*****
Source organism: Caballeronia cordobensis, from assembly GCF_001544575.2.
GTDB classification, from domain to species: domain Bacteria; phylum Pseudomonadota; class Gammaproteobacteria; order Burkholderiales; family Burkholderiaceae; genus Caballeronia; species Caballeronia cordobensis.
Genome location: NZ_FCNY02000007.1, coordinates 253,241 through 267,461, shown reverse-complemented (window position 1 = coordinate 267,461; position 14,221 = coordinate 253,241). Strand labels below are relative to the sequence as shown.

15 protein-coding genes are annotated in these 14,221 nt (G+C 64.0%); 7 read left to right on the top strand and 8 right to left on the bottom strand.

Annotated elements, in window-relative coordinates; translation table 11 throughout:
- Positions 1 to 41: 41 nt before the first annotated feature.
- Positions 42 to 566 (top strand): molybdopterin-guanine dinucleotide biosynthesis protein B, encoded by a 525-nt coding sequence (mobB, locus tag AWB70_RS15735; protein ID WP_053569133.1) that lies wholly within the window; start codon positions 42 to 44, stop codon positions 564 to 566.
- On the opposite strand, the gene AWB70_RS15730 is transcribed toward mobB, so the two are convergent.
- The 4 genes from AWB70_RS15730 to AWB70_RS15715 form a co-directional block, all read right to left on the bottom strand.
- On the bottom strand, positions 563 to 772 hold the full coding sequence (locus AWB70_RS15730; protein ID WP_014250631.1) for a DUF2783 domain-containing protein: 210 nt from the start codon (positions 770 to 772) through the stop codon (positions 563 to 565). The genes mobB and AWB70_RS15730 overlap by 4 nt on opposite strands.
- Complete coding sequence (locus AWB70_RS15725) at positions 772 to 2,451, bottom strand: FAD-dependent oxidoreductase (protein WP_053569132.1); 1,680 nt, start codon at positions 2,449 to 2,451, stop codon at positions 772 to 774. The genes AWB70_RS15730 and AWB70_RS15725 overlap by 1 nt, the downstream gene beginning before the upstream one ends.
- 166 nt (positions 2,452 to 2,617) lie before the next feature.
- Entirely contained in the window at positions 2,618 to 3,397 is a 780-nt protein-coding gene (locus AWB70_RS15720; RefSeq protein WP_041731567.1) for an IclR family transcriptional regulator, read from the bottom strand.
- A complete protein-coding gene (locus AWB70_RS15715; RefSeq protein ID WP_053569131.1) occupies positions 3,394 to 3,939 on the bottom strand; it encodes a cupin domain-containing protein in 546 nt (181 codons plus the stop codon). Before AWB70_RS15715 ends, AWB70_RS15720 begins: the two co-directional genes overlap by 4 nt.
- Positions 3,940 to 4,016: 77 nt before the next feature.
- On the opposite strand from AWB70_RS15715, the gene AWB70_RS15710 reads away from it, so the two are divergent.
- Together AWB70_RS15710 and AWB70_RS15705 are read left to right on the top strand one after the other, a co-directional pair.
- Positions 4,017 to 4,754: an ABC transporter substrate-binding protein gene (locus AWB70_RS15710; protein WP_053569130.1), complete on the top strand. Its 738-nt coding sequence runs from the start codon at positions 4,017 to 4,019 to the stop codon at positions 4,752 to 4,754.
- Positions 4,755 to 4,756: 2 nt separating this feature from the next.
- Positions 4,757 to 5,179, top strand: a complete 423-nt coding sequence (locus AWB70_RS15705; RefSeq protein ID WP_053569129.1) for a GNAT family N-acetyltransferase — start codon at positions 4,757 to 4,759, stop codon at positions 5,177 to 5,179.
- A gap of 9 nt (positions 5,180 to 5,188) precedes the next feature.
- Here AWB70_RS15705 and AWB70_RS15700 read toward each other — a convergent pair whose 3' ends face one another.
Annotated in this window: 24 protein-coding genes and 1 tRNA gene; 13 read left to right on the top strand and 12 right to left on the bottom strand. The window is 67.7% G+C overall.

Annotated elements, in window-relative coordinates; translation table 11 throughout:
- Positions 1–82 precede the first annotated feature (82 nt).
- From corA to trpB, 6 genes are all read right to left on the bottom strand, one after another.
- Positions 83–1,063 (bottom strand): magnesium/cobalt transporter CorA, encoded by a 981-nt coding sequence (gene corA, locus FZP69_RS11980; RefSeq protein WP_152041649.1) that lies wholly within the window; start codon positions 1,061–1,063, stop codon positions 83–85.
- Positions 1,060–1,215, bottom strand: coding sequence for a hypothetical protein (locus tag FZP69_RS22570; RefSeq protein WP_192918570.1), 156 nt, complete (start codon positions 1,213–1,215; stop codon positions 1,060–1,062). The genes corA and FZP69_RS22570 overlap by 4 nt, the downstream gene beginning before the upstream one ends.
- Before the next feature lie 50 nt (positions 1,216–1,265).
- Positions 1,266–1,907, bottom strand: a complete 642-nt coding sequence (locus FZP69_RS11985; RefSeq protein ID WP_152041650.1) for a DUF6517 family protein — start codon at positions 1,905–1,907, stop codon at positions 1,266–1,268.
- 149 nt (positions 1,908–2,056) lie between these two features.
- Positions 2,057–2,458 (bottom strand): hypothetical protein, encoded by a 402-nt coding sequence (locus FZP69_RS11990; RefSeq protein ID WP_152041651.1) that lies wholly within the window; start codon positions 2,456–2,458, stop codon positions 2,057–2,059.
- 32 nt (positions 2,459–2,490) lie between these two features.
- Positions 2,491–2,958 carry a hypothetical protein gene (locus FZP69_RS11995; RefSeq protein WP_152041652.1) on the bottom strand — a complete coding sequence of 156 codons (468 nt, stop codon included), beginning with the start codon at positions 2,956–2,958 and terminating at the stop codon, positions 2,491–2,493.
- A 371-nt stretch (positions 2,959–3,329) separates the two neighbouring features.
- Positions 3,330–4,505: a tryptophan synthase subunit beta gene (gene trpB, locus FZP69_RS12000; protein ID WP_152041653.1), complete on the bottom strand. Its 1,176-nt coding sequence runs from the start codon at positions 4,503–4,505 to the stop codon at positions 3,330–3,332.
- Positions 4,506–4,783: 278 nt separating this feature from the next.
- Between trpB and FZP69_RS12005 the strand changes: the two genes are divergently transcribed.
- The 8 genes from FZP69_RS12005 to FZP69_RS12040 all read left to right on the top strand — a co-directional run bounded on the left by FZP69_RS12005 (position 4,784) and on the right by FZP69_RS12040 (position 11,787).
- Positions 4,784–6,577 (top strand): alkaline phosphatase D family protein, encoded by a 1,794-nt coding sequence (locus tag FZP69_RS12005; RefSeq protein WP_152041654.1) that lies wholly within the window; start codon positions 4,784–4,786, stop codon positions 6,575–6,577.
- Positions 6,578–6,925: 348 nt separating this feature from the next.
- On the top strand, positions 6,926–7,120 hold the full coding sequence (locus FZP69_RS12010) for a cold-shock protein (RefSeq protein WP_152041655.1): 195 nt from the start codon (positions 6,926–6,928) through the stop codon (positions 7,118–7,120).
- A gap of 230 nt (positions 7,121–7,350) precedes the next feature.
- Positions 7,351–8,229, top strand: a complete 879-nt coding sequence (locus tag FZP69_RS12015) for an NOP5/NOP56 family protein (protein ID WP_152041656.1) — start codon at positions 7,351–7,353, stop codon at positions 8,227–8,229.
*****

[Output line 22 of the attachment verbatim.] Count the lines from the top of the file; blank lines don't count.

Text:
- Here AWB70_RS15705 and AWB70_RS15700 read toward each other — a convergent pair whose 3' ends face one another.